It appears not to be the same as my new PT 92. The grip is not relieved for the de-cocker. Here's a good way to check. Unload and clear it. Thumb-cock the hammer. Try pushing the safety down. If it de-cocks, it will drop to about 3/4 down. (Safety notch)
I see that it has replacement grips. Did you get the original ones with it? The prior owner may not have wanted to use the de-cocker, if it has one, and put Beretta style ones on it.
If those wood grips are original, then it's quite safe to say that you have an older, pre-decocker model PT92. This should not be a problem, as you can manually de-cock the Pistol, should you wish to use it in the DA First Shot mode. I do that with my EAA Witnesses (CZ Clones), all the time, and is a basic skill. Practice with the pistol unloaded, till you have mastered it.
As for the Pistols Age, it would appear from the Finish, Grips, and Mag realease to be made sometime in the late 1980's to 1991. Then afterwards the Decocker Models were made. Your Pistol appears to be in very good condition and should give you years of very reliable service, just as my 1992 vintage DeCocker Model is doing! :shooter:
Well worn, but still well working, 1992 Vintage Decocker Model
True, but lowering the hammer on a live round can be tricky,dangerous to the user and others. Granted, it can be done and has for decades. There have been slips and the gun unintentionally goes off with the nasty consequences thereoff of.
Does the procedure for lowering the hammer safely need to be gone over here or does the person making the query know how to do this?
Not really. If you have snap caps, insert one into the magazine. Cycle as to load it. You now have the hammer back. KEEP THE MUZZLE POINTED IN A SAFE DIRECTION, as always. Holding the hammer with the thumb, pull the trigger, gently lowering the hammer down. If it falls, it would detonate a live round. Do this untill you have feel for it.
I wouldn't try it with a live round untill you get to the range. Always keep it pointed downrange.
If you keep it loaded for house defense, just leave it "Condition Three", untill you're comfortable with lowering on a live round. I have the de-cocker and still leave mine in Condition Three. (Loaded magazine, empty chamber) Heaven forbid you should need it, but if you do, when you rack the slide, you'll be in condition "Zero". (Chamber loaded, hammer back, safety off)
If I missed anything, I'm sure to be corrected.
P.S. You don't really need the snap cap.
I don't care if you have training oozing out of your... :fart: Like Qwiks stated, it's extremely dangerous to drop the hammer on a live round. (even if you think you have total control of the situation) Without a decocker, PLEASE do not attempt this. It has been done for years but I've seen too many "skilled" individuals cause a lot of heartache.
at the range I wouldn't have a problem with manually decocking a gun, but would rather not to do it say at home. (if you do have it pointed at a stack of phone books etc )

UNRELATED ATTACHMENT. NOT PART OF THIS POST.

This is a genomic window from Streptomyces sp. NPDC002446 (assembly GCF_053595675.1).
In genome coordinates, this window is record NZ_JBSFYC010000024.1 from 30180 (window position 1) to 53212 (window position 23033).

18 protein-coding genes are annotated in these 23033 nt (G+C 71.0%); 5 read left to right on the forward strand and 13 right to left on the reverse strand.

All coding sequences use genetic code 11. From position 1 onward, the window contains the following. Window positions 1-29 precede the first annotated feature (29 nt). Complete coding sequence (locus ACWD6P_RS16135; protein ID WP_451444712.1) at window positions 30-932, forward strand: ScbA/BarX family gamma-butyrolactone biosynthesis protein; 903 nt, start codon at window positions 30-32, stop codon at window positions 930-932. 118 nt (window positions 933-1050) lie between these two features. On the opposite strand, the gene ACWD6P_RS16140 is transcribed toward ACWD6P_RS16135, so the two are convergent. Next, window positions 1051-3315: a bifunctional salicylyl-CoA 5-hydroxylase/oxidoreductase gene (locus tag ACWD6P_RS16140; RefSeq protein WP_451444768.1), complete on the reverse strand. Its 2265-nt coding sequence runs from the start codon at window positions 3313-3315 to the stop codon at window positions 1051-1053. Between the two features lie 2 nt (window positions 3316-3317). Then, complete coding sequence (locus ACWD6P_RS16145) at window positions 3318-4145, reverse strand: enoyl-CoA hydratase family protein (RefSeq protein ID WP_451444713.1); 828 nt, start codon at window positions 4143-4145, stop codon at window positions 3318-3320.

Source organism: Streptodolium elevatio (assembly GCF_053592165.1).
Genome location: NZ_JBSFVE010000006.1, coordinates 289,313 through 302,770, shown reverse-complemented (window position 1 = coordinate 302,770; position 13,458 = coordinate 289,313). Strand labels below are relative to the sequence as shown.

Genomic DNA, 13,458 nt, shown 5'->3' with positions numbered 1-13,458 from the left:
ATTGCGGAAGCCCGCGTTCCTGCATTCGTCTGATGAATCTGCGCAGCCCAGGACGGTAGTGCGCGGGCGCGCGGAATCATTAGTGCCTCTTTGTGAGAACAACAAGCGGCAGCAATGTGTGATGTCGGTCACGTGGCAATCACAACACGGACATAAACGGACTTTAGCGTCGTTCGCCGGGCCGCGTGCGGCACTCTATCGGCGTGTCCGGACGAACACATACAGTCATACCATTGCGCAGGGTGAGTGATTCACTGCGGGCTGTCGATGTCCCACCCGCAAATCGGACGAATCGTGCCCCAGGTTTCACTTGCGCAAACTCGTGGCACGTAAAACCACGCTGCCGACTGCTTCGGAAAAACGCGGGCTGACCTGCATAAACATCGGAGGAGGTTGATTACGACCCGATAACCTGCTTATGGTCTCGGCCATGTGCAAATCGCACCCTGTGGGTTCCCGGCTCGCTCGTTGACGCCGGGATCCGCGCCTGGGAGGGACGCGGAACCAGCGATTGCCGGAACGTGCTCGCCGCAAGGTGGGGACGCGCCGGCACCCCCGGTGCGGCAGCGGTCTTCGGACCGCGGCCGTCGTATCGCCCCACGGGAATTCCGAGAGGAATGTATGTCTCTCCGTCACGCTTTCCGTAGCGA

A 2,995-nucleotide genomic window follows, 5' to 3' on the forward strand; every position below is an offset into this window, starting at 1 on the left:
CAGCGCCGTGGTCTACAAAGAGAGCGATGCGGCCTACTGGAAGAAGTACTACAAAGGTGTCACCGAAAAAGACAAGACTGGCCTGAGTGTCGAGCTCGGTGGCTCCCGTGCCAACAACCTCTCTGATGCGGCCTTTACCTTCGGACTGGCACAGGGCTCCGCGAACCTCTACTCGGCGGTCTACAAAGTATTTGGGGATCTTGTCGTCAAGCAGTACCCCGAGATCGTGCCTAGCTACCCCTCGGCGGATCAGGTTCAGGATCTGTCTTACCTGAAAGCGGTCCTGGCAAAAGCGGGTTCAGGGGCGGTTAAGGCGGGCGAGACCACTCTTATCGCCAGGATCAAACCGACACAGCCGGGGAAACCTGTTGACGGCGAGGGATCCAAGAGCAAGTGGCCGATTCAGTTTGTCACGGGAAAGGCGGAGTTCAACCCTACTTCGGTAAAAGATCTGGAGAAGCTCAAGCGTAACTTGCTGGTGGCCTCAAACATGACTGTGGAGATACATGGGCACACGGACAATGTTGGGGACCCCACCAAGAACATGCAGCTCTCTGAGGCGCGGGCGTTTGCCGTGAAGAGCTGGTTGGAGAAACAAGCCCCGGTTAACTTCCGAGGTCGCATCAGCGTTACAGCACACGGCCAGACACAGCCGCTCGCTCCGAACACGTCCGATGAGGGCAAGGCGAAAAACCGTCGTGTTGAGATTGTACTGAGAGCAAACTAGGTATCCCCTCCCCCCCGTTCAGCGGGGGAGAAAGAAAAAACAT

BTW since the PT92 has a firing pin block, if you pull the trigger and hold the hammer back AND release the trigger wouldn't the firing pin block stop the pin from hitting the primer even if you drop the hammer?
Need to test it out using a case (w/ no powder or bullet) with a live primer...
I appear to be late to the party but... The first one is a non-decocker, just like my oldest one. I never use a decocker on any of my firearms simply because when I started shooting there was no such thing and I have seen a few early ones fail (S&W), hence I don't use it because of personal choice.
That being said, I DO believe it should be used by nearly everyone. I know, Its do as I say, not do as I do
If going to decock with a live round in the chamber(advise against it like our other staff member does though this has to be done with these older 92 models) it is a good idea to use the left thumb and put it between the hammer and the frame when lowering.
Do this in such a way that the hammer will hit the left thumb or ride it down Very Slowly. Even if the thumb is pinched, it is better that happen than a round go off.This way if the hammer does drop suddenly the left thumb will either catch it as it lowers or the hammer will be slowed down enough there should be little energy left to set off the round.
All this takes major practice with the snap cap in place.
One other caveat. Even decockers can fail. They are mechanical. Having the muzzle in safe direction at all times is paramount. Chances of a negligent discharge of that happening are a lot less than with manual decocking.
Decockers have are not only ordinarily safer than doing it the manual way, there is also having to decock after a defense shooting or ordinary reholstering needs to take place. Or both.
Under those circumstances when one is shaking and their fine motor skills are gone is not the time to try to attempt a manual decocking. Dexterity being gone under these circumstances can lead to negligent discharge. Liability and moral issues make this something that one doesn't want to have happen. Ever.
Problem is, after a defense shooting the gun is going to need to be decocked before holstering for obvious safety reasons.
This all may seem obvious, but needs to be covered here anyway.
Thanks folks! I appreciate all the insight and can't wait to get my Taurus!! In regards to decocking, I'm not sure what I will do, I've dry fired a Beretta in double action and it was a hard trigger pull, I could see going Double on my first shot then single messing me up but, I just wanted to know how to operate the Taurus in double for the sake of knowing.